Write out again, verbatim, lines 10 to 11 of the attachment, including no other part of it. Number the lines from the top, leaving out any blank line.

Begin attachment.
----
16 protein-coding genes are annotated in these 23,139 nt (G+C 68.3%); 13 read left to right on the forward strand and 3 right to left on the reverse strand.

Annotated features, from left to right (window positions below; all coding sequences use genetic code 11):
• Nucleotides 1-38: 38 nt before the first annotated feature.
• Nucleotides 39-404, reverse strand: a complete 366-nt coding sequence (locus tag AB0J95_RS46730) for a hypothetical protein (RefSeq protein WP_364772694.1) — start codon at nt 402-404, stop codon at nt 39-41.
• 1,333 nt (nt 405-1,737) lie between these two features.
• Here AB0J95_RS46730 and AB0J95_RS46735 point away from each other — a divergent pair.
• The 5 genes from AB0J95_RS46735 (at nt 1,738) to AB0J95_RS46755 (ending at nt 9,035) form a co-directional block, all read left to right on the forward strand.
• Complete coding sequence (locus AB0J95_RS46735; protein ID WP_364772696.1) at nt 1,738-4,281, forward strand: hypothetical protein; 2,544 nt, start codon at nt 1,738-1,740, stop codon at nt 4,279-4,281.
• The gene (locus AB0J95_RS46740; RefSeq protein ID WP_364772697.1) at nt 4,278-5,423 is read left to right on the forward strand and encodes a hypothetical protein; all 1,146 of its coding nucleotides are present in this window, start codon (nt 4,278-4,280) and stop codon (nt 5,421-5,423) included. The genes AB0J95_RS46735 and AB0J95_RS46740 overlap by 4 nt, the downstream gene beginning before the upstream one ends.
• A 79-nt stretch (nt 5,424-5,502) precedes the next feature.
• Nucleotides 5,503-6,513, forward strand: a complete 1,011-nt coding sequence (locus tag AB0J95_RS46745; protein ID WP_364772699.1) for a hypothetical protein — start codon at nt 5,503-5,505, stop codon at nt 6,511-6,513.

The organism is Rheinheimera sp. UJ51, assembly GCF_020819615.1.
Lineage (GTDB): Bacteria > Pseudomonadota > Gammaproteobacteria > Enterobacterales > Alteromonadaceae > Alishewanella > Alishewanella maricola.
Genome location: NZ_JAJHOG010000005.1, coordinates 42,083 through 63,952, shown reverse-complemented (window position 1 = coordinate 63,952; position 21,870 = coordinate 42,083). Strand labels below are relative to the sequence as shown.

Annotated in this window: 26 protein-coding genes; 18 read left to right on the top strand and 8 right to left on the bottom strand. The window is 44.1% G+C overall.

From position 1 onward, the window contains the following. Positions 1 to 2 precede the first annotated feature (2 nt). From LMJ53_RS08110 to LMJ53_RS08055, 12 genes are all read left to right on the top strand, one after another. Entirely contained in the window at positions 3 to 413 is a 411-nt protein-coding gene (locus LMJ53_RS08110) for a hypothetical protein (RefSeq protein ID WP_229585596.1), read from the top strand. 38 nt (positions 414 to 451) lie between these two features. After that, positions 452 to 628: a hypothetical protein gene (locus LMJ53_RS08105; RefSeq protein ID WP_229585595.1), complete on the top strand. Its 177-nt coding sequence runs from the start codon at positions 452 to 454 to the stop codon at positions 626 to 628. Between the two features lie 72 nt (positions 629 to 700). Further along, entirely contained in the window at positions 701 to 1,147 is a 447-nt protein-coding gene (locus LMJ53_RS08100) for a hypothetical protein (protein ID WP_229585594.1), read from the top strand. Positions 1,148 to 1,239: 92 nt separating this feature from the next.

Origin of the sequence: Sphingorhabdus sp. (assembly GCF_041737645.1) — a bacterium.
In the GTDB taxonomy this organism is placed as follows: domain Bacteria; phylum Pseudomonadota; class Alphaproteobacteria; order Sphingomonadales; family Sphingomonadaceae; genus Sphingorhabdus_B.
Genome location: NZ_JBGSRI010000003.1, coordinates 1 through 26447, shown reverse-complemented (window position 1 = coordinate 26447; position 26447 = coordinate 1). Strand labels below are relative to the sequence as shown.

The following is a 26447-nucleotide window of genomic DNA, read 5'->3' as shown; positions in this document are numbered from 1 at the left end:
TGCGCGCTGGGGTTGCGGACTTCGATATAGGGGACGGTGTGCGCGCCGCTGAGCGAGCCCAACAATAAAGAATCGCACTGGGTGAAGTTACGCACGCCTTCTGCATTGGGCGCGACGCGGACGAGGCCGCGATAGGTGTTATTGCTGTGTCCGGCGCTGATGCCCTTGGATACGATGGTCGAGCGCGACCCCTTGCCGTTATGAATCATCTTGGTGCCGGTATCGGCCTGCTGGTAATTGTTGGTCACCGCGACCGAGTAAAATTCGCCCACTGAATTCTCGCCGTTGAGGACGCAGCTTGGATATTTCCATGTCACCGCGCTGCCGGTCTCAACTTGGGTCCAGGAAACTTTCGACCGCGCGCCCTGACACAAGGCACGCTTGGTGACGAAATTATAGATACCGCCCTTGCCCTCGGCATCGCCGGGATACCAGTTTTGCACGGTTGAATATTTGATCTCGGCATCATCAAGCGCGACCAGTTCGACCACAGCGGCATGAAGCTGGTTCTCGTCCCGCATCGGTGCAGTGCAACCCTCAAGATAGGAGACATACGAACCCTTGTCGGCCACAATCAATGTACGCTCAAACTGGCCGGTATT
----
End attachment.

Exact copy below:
• A 79-nt stretch (nt 5,424-5,502) precedes the next feature.
• Nucleotides 5,503-6,513, forward strand: a complete 1,011-nt coding sequence (locus tag AB0J95_RS46745; protein ID WP_364772699.1) for a hypothetical protein — start codon at nt 5,503-5,505, stop codon at nt 6,511-6,513.